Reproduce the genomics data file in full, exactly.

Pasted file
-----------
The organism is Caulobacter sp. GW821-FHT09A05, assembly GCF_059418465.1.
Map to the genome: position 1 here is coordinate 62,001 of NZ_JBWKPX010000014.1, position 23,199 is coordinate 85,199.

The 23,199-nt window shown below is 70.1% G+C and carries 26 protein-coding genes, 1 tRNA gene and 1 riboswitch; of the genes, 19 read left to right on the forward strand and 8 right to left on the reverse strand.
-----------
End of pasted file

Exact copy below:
The organism is Caulobacter sp. GW821-FHT09A05, assembly GCF_059418465.1.
Map to the genome: position 1 here is coordinate 62,001 of NZ_JBWKPX010000014.1, position 23,199 is coordinate 85,199.

The 23,199-nt window shown below is 70.1% G+C and carries 26 protein-coding genes, 1 tRNA gene and 1 riboswitch; of the genes, 19 read left to right on the forward strand and 8 right to left on the reverse strand.